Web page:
Wednesday, July 18, 2012
YEAR 1978: LUM
Though most of the femmes formidables here belong to the mythoi of adventure or drama, Rumiko Takahashi's Lum holds pride of place as one of the formidable females of the comedy mythos.
As I've always recapitulated Lum's origin story here, I won't repeat myself on that subject. It's interesting to observe that she was not initially the star of the series. The first story with Ataru and Lum was followed by a second tale featuring only Ataru and his human girlfriend Shinobu, who encountered another, less science-fictional demon. Then Lum returned in the third URUSEI tale and stayed for the remainder of the series. At a Comic-con in the early 2000s I asked Rumiko Takahashi whether Lum's re-introduction had been intended all along or not, and my recollection is that she said "not": that the original intent was a title focused on Ataru.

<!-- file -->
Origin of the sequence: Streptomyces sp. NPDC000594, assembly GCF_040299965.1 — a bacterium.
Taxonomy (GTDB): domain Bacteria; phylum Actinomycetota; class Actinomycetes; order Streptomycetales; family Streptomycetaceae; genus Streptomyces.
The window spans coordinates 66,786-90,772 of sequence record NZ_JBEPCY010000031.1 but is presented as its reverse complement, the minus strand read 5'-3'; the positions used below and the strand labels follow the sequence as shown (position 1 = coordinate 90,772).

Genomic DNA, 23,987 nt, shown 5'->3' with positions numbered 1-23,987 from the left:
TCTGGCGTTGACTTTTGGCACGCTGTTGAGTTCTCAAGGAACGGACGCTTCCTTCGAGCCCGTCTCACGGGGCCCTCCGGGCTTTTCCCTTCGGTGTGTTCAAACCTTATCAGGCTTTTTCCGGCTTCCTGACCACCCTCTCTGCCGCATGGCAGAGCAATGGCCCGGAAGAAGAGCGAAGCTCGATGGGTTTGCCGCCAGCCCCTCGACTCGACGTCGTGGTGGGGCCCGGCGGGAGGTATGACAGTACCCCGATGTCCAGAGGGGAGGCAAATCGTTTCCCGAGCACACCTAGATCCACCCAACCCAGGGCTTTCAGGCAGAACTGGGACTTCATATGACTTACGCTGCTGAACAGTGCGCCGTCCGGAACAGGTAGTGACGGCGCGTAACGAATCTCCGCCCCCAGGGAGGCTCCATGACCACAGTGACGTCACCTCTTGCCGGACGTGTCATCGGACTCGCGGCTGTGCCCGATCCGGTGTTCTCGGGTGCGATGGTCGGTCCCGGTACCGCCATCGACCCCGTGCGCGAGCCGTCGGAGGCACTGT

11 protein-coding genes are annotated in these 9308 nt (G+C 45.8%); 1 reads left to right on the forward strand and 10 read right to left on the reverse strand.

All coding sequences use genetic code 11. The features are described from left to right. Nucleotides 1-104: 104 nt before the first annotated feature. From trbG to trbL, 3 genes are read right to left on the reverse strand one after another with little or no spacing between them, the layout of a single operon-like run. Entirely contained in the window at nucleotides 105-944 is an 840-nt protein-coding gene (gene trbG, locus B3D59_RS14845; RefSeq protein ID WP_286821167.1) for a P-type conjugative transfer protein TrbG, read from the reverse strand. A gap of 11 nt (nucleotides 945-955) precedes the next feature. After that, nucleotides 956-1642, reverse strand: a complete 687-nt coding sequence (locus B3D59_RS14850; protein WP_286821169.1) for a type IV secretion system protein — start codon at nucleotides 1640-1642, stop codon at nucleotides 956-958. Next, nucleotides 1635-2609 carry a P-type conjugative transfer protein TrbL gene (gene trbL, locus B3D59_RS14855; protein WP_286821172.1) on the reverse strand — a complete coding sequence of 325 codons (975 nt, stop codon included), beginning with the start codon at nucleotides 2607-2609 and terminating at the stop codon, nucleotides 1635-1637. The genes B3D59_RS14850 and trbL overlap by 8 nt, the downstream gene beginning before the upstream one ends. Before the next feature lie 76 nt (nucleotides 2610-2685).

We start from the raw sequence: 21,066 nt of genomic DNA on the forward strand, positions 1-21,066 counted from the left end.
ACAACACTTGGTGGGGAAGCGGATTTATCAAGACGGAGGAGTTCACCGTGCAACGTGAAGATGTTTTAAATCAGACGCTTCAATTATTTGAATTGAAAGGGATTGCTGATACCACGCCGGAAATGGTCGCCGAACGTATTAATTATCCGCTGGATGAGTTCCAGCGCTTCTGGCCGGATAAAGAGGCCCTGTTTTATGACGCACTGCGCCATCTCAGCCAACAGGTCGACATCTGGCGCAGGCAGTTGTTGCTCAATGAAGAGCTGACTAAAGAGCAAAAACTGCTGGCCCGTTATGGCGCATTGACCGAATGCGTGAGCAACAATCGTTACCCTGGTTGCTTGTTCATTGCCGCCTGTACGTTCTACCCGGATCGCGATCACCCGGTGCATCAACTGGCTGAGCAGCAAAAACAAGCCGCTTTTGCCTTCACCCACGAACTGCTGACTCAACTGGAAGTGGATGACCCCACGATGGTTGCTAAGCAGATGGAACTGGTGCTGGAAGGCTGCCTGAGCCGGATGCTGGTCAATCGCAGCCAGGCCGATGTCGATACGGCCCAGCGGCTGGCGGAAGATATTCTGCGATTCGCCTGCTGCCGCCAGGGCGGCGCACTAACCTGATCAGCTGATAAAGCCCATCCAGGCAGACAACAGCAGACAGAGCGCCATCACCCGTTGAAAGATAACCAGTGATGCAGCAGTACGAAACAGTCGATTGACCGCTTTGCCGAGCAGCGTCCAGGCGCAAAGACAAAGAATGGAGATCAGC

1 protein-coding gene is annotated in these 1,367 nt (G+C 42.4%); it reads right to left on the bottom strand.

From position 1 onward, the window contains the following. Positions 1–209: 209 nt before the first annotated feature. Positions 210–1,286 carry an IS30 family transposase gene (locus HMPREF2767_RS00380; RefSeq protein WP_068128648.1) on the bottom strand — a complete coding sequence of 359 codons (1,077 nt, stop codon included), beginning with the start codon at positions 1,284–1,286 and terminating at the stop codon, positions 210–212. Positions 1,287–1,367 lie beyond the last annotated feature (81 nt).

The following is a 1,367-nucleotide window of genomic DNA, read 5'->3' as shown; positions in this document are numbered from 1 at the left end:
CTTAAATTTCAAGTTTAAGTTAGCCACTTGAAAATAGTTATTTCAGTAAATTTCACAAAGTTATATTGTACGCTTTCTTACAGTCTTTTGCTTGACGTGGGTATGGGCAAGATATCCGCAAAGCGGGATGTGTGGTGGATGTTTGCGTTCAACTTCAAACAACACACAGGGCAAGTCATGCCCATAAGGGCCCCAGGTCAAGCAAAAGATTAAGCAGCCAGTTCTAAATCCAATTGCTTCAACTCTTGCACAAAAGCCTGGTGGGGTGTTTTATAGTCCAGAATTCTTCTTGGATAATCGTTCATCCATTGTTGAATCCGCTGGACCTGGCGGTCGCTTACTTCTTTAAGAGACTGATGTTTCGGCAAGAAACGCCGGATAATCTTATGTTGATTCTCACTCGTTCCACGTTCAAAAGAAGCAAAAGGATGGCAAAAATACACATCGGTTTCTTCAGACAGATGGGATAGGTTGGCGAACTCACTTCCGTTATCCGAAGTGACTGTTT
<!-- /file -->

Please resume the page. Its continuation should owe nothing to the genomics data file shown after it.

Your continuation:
Equally oddly, one of her most recognizeable features-- the ability to generate electrical shocks-- doesn't appear in the first Lum story. In the earliest stories her shocking of Ataru is an unintended side-effect of her attempts to show affection, but it quickly progresses to become a science-fictional version of the rolling-pin, the traditional comic means used by wives to chastise their straying husbands.
The early Lum's character is somewhat nastier and more aggressive than later versions. Arguably Takahashi may have diverted some of Lum's aggressions into other characters, such as Benten and Ran. I don't plan to do any entries for the secondary female characters of URUSEI, but suffice to say that Takahashi devotes no small effort to making sure that her breakout series featured plenty of powerful females.
The manga series was successfully adapted to an anime teleseries in 1981, followed by a handful of bigscreen movie adaptations. Since both of these follow the model of the manga-series quite closely, I won't provide entries for any anime-adaptations here.